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Alterations of peripheral nerve excitability in an experimental autoimmune encephalomyelitis mouse model for multiple sclerosis

Abstract

Background

Experimental autoimmune encephalomyelitis (EAE) is the most commonly used and clinically relevant murine model for human multiple sclerosis (MS), a demyelinating autoimmune disease characterized by mononuclear cell infiltration into the central nervous system (CNS). The aim of the present study was to appraise the alterations, poorly documented in the literature, which may occur at the peripheral nervous system (PNS) level.

Methods

To this purpose, a multiple evaluation of peripheral nerve excitability was undertaken, by means of a minimally invasive electrophysiological method, in EAE mice immunized with the myelin oligodendrocyte glycoprotein (MOG) 35-55 peptide, an experimental model for MS that reproduces, in animals, the anatomical and behavioral alterations observed in humans with MS, including CNS inflammation, demyelination of neurons, and motor abnormalities. Additionally, the myelin sheath thickness of mouse sciatic nerves was evaluated using transmission electronic microscopy.

Results

As expected, the mean clinical score of mice, daily determined to describe the symptoms associated to the EAE progression, increased within about 18 days after immunization for EAE mice while it remained null for all control animals. The multiple evaluation of peripheral nerve excitability, performed in vivo 2 and 4 weeks after immunization, reveals that the main modifications of EAE mice, compared to control animals, are a decrease of the maximal compound action potential (CAP) amplitude and of the stimulation intensity necessary to generate a CAP with a 50% maximum amplitude. In addition, and in contrast to control mice, at least 2 CAPs were recorded following a single stimulation in EAE animals, reflecting various populations of sensory and motor nerve fibers having different CAP conduction speeds, as expected if a demyelinating process occurred in the PNS of these animals. In contrast, single CAPs were always recorded from the sensory and motor nerve fibers of control mice having more homogeneous CAP conduction speeds. Finally, the myelin sheath thickness of sciatic nerves of EAE mice was decreased 4 weeks after immunization when compared to control animals.

Conclusions

In conclusion, the loss of immunological self-tolerance to MOG in EAE mice or in MS patients may not be only attributed to the restricted expression of this antigen in the immunologically privileged environment of the CNS but also of the PNS.

Introduction

Multiple sclerosis (MS) is a chronic, inflammatory, and demyelinating disorder of the central nervous system (CNS), considered as an important and frequent neurological impairment condition [1, 2]. It is a disorder of autoimmune origin, where the immune system recognizes parts of the CNS as antigens, specifically peptides that form the myelin sheath of axons of neurons [3,4,5] leading to a demyelination process which induces serious physical, cognitive, emotional, and social problems [1, 2]. Although the evolution of the disease is highly variable, the disability faced by most people is irreversible. Therefore, MS is considered incurable, and the different therapeutic options focus on delaying disease progression and promoting the relief of symptoms so as to maintain the quality of life of patients [2]. In contrast to therapies focused on controlling or modulating the immune (innate and adaptive) responses to limit demyelination and neuronal damage, novel drugs currently in clinical trial have been recently reported to promote repair and regeneration in the CNS [6].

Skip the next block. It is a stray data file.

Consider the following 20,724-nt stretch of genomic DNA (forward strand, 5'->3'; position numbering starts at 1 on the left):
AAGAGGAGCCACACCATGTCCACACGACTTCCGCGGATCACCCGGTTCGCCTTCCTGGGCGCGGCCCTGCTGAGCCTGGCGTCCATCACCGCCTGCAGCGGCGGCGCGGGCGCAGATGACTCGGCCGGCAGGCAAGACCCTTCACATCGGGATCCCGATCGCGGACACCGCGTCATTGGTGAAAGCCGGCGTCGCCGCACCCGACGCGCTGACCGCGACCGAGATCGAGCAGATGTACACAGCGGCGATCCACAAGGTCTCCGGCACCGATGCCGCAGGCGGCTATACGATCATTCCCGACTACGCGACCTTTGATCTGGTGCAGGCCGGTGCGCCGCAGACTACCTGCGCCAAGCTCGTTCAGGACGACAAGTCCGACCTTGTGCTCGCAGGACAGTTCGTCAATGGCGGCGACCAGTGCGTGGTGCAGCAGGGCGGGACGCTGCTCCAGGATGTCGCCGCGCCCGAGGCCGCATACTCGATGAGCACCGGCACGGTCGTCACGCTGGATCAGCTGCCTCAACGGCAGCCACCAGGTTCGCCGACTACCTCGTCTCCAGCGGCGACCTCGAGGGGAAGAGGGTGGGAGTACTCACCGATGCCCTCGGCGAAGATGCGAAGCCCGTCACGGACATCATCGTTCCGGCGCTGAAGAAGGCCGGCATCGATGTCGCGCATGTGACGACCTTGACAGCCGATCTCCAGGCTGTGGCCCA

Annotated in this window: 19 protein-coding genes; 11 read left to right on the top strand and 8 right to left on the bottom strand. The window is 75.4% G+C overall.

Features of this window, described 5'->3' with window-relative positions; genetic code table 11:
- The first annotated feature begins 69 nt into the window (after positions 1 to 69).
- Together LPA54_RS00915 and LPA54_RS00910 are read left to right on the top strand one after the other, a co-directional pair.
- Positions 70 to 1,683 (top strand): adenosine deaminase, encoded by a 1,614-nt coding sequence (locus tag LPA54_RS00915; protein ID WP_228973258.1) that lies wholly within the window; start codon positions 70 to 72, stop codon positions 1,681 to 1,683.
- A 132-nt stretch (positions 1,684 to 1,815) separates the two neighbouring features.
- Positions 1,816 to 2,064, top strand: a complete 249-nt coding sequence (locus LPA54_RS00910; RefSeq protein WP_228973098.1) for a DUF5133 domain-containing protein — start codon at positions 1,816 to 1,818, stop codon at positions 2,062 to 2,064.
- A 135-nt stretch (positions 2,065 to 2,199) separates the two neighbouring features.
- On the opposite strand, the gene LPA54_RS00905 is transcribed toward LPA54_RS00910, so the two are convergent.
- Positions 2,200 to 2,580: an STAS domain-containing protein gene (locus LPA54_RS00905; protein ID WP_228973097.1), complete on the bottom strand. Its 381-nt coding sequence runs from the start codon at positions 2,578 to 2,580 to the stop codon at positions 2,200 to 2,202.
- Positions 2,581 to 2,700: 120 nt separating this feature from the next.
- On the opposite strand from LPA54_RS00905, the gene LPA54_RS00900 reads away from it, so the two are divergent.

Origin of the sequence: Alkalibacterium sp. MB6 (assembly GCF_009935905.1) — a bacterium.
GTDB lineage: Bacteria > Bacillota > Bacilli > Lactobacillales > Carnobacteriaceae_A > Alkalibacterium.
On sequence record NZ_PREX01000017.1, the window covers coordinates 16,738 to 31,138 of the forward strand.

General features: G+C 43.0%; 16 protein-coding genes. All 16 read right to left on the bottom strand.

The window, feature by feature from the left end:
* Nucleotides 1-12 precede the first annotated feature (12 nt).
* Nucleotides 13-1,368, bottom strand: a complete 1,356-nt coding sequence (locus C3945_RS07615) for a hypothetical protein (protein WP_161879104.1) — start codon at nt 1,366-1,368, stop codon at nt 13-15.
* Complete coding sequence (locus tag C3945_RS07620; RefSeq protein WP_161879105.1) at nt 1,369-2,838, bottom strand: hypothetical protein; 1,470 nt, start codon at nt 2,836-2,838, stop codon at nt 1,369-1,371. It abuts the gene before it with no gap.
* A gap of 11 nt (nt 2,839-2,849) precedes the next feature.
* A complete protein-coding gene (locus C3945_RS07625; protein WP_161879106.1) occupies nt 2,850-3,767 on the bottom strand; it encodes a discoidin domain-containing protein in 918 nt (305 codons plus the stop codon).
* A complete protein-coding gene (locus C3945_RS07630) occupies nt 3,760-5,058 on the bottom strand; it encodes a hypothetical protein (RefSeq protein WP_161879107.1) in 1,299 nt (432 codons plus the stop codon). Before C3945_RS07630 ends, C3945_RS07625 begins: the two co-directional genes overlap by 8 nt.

The immunopathogenesis of MS is not completely understood, and it sets up as a picture that remains to be elucidated. However, important steps are clearly involved in this disease, primarily at the CNS. Both innate and adaptive immune system responses are dysregulated in MS [7]. It is a mainly T cell-mediated disease with a central role of myelin-reactive CD4+ T cells [8, 9]. Autoreactive T-helper type 1 (Th1) and 17 (Th17) cells are peripherally activated and subsequently migrate to the CNS, causing central inflammation with release of cytokines, microglial activation, axonal and myelin injury, followed by demyelination and atrophy of white matter tract across the brain and spinal cord [10,11,12], which causes neurological and motor impairment. The atrophy occurs in key regions. Posterior cingulate cortex, precuneus, and thalamus are among the earliest regions to become atrophic [13]. In addition to the neuroinflammation, some other factors may underlie the neurodegeneration and brain atrophy, including mitochondrial failure, iron deposition, and retrograde neurodegeneration in the deep gray matter through white matter lesions [14,15,16].

B cells and antibodies have also a role in the pathology of MS. High levels of immunoglobulins in the cerebrospinal fluid of patients were detected together with an increase in these levels during periods where the symptoms were worse [17,18,19]. The production of myelin-specific antibodies (and the consequent rupture of myelin sheets) seems to be an important way in which B cells contribute to the disease [19]. Recently, a more central role of B cells in MS, which appears to be antibody independent, has been described [20, 21]. According to this recent scenario, B cells would activate or downregulate the proinflammatory responses of both myeloid and T cells, and recruit autoreactive T cells to the CNS. Thereafter, interactions among these cells would determine the development of MS episodes.